Open City is Teju Coles’ first novel, but reads as the work of a mature and experienced author.  No surprise it’s on a bunch of the 2011 Best Of lists (including the New Yorker, the Seattle Times & TIME).  I definitely recommend getting a copy.  And, while you’re at it – Teju Cole is also on Twitter.  If you aren’t already following him @tejucole then you’re missing out on some great (& free) flash fictions.  Here’s an example:

https://twitter.com/#!/tejucole/status/145413544928739328

Publisher:  Random House, New York (2011)
ISBN:  978 1 4000 6809 8

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My Two Worlds by Sergio Chejfec (translated from the Spanish by Margaret B. Carson)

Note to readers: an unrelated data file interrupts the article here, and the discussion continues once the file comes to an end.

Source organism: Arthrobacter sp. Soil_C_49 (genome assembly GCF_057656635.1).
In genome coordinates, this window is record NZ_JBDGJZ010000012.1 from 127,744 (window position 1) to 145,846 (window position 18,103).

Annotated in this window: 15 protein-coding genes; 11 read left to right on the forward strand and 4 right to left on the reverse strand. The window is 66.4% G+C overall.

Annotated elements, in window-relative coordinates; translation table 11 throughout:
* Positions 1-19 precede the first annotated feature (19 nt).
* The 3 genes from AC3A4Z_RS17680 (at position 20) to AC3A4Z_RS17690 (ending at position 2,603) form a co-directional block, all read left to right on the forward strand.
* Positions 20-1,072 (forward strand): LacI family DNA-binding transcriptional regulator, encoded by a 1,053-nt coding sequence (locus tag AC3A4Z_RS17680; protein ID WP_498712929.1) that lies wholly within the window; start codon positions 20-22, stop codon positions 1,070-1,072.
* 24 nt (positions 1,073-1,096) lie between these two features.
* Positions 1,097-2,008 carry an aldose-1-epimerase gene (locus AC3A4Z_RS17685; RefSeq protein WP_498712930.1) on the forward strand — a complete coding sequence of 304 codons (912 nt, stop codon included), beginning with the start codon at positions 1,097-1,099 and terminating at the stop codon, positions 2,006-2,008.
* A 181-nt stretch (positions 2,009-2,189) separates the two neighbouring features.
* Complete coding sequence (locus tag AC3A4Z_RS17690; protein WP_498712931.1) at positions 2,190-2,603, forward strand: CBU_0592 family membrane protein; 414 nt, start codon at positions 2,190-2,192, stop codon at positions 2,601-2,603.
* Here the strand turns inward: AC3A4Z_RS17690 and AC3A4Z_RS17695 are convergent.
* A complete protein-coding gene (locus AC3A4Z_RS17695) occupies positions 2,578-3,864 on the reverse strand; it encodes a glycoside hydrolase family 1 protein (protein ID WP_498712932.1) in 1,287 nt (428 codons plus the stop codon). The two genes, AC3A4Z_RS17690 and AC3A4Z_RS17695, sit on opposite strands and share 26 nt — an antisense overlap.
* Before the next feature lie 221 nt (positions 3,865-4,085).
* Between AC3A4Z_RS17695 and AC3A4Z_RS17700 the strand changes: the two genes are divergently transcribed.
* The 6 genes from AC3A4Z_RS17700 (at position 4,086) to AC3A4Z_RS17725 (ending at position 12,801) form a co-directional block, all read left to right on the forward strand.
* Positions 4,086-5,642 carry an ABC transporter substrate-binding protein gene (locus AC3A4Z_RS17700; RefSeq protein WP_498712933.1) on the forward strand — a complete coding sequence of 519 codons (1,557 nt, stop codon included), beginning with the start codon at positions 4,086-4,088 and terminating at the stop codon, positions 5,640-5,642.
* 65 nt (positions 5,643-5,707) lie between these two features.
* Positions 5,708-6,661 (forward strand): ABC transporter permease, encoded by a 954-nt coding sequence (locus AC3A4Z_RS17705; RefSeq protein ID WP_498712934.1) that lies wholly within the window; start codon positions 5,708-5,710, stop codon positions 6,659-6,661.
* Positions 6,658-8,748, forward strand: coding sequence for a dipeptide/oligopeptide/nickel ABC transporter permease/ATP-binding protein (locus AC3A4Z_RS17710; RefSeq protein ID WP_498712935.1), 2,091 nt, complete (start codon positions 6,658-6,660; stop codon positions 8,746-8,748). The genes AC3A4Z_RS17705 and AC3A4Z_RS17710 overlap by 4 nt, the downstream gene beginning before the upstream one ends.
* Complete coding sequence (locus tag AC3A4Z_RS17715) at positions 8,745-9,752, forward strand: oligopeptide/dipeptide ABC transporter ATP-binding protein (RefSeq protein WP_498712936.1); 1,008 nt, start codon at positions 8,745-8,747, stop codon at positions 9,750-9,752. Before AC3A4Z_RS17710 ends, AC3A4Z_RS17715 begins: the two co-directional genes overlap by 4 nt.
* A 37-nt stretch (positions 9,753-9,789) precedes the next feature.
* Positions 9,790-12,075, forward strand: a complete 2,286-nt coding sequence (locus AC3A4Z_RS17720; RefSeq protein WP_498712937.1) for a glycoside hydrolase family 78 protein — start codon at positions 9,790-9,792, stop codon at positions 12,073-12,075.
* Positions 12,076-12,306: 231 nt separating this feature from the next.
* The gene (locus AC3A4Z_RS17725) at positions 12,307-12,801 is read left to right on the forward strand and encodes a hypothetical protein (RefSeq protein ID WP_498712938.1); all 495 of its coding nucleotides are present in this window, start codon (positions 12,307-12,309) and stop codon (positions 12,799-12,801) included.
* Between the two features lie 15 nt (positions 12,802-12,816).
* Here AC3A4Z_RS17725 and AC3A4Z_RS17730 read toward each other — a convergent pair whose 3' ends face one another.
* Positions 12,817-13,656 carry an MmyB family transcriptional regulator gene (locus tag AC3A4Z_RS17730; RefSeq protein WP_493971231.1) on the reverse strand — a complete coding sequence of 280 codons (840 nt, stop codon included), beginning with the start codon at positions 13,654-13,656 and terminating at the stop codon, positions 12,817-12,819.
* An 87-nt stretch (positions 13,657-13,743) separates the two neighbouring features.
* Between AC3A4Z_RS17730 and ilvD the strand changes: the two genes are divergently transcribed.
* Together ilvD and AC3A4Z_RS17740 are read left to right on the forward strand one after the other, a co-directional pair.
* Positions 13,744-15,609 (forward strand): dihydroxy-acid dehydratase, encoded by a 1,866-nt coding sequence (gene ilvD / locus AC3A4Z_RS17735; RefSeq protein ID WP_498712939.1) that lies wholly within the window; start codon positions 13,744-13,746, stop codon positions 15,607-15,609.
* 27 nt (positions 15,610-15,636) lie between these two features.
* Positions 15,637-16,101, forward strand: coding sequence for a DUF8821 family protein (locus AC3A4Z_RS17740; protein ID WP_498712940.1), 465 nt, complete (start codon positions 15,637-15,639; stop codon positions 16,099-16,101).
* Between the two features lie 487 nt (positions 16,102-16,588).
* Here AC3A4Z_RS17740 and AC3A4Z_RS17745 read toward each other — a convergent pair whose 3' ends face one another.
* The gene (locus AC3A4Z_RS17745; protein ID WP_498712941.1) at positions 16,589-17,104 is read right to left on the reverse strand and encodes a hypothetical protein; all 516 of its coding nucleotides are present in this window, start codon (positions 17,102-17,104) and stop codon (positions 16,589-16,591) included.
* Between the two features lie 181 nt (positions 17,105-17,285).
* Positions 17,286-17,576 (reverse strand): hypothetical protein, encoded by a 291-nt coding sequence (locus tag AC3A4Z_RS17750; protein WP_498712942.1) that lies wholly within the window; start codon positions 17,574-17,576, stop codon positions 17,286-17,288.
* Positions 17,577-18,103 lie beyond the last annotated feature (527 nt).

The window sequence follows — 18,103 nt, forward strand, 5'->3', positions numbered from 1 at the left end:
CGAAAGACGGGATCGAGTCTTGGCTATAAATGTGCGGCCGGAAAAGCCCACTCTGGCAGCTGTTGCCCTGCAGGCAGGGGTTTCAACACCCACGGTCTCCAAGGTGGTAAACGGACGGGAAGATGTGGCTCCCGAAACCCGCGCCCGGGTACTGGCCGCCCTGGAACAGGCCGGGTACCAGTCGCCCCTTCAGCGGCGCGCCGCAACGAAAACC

Like the narrator of Sergio Chejfec’s novel My Two Worlds, I am an inveterate walker.  Never to be confused with a hiker, city walkers are an entirely separate category who delight in the organized, the man-made, the carefully choreographed.    We choose “To walk and nothing but.  Not to walk without a destination, as modern characters have been pleased to do, attentive to the novelties of chance and the terrain, but instead to distant destinations, nearly unreachable or inaccessible ones, putting maps to the test.”  While I have explored most of the major U.S. cities on foot – New York, Chicago, Philadelphia, Boston, Washington D.C., Los Angeles, etc., my international resume is limited.  I have never been to Brazil, yet Sergio Chejfec so thoroughly captures the essential place-ness of the park through which his narrator travels that I feel I could add it (my guess is Parque Farroupilha/A Redenção in Porto Alegre?) to my Top 10 list of  best walks. Ev-er.